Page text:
ANZ said an 8% drop in the Baltic Dry Index late last week suggests shipping activity had “returned to more normal levels, albeit at a low base”
The fall comes as coal producers and Japanese steel mills negotiate coking coal contracts for the 2009 Japanese financial year.
Despite several analysts suggesting coal prices would be slashed in half to $US150/t only a few weeks back, ANZ said reports on early talks were much more pessimistic with premium hard coking coal at $120-130/t.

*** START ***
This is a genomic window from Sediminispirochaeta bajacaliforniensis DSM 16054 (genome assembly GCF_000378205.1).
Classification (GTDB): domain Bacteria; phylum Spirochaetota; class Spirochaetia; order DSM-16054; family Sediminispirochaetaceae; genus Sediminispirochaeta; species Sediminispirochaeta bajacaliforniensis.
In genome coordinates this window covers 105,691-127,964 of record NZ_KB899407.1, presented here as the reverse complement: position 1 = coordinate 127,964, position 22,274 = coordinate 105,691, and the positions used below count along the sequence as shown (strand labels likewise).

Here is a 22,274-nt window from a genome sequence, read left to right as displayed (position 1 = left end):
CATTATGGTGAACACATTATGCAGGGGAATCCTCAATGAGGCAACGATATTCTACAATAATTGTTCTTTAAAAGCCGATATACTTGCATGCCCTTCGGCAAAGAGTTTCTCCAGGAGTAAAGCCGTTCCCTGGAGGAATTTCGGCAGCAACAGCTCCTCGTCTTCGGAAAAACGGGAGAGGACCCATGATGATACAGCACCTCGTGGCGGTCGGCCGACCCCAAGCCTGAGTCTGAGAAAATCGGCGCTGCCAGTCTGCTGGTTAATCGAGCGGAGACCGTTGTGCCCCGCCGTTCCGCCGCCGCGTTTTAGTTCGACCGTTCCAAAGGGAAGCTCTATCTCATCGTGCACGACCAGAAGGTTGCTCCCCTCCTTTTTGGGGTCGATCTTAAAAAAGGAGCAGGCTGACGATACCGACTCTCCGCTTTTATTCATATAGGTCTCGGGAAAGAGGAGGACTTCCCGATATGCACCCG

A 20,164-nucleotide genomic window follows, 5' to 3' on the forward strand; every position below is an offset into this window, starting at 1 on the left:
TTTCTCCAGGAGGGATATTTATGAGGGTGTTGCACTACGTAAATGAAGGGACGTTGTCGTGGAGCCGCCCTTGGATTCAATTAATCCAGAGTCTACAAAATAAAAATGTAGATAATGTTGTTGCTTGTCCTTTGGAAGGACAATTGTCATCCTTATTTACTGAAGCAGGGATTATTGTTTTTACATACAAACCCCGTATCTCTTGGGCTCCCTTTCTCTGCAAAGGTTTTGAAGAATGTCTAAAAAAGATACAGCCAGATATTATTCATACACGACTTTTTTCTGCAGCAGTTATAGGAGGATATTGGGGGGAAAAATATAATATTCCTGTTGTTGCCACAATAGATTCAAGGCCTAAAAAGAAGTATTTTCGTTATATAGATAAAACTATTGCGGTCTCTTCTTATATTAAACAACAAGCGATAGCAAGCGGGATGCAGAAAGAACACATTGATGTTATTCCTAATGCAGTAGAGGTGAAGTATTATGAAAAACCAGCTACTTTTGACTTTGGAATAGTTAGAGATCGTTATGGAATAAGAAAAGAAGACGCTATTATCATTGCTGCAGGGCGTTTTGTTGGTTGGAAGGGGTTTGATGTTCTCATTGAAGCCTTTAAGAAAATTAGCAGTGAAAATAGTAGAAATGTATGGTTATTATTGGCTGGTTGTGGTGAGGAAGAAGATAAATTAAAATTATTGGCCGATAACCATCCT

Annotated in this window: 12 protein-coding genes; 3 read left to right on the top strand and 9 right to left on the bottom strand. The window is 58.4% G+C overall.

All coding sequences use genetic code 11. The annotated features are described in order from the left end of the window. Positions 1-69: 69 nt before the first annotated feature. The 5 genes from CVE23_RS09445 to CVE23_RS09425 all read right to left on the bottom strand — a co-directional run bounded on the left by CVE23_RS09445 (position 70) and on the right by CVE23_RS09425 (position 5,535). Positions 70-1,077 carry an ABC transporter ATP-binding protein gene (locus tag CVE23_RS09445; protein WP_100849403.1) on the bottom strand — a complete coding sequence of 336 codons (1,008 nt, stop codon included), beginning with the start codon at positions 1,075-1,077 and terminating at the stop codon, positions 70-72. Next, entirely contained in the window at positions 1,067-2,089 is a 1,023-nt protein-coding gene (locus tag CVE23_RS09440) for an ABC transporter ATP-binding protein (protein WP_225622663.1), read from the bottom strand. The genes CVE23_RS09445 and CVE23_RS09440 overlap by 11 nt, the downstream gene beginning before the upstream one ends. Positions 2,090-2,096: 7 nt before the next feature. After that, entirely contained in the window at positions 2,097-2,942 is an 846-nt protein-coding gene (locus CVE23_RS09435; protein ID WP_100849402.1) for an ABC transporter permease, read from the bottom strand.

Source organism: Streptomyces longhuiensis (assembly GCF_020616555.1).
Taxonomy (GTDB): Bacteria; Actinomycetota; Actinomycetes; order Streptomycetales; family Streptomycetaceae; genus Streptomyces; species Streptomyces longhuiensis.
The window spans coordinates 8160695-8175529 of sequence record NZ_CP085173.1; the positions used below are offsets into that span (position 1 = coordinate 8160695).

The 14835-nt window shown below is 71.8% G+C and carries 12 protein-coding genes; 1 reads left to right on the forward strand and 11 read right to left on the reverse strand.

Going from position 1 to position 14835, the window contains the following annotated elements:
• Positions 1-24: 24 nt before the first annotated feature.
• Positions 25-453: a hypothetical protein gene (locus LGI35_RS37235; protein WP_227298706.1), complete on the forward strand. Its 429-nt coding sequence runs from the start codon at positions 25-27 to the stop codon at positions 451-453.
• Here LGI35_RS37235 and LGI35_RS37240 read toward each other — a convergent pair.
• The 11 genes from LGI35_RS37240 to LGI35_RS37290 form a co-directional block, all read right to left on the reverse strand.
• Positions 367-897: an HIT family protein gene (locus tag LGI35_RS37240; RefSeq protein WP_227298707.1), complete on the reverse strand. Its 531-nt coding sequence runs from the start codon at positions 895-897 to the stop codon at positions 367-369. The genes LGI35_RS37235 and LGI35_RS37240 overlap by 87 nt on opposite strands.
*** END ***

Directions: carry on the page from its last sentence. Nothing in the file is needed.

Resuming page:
The price settled on for coking coal will also knock-on to the thermal coal market.
It’s not all bad news though. ANZ said South China’s coal buyers were becoming “ticked-off” with high domestic coal prices and were said to be looking to import more coal.